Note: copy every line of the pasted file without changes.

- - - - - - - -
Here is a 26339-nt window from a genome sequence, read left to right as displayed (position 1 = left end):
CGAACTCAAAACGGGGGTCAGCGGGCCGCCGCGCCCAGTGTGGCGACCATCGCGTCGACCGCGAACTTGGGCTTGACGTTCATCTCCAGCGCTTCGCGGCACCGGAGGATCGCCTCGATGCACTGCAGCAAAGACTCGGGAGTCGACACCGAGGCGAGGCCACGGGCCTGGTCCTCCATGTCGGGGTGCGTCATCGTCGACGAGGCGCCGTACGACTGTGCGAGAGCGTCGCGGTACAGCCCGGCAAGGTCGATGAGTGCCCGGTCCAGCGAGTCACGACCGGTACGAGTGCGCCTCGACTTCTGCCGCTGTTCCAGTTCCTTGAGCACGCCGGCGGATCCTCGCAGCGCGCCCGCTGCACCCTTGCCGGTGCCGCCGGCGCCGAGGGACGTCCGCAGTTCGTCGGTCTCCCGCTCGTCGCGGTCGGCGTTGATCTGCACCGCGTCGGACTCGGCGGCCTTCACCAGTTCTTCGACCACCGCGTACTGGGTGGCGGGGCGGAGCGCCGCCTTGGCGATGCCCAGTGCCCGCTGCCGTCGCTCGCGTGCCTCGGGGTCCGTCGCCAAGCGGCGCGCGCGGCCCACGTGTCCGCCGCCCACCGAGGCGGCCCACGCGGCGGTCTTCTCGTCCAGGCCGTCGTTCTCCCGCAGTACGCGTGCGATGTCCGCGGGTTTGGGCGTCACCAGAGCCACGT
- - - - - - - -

Here is a 26339-nt window from a genome sequence, read left to right as displayed (position 1 = left end):
CGAACTCAAAACGGGGGTCAGCGGGCCGCCGCGCCCAGTGTGGCGACCATCGCGTCGACCGCGAACTTGGGCTTGACGTTCATCTCCAGCGCTTCGCGGCACCGGAGGATCGCCTCGATGCACTGCAGCAAAGACTCGGGAGTCGACACCGAGGCGAGGCCACGGGCCTGGTCCTCCATGTCGGGGTGCGTCATCGTCGACGAGGCGCCGTACGACTGTGCGAGAGCGTCGCGGTACAGCCCGGCAAGGTCGATGAGTGCCCGGTCCAGCGAGTCACGACCGGTACGAGTGCGCCTCGACTTCTGCCGCTGTTCCAGTTCCTTGAGCACGCCGGCGGATCCTCGCAGCGCGCCCGCTGCACCCTTGCCGGTGCCGCCGGCGCCGAGGGACGTCCGCAGTTCGTCGGTCTCCCGCTCGTCGCGGTCGGCGTTGATCTGCACCGCGTCGGACTCGGCGGCCTTCACCAGTTCTTCGACCACCGCGTACTGGGTGGCGGGGCGGAGCGCCGCCTTGGCGATGCCCAGTGCCCGCTGCCGTCGCTCGCGTGCCTCGGGGTCCGTCGCCAAGCGGCGCGCGCGGCCCACGTGTCCGCCGCCCACCGAGGCGGCCCACGCGGCGGTCTTCTCGTCCAGGCCGTCGTTCTCCCGCAGTACGCGTGCGATGTCCGCGGGTTTGGGCGTCACCAGAGCCACGT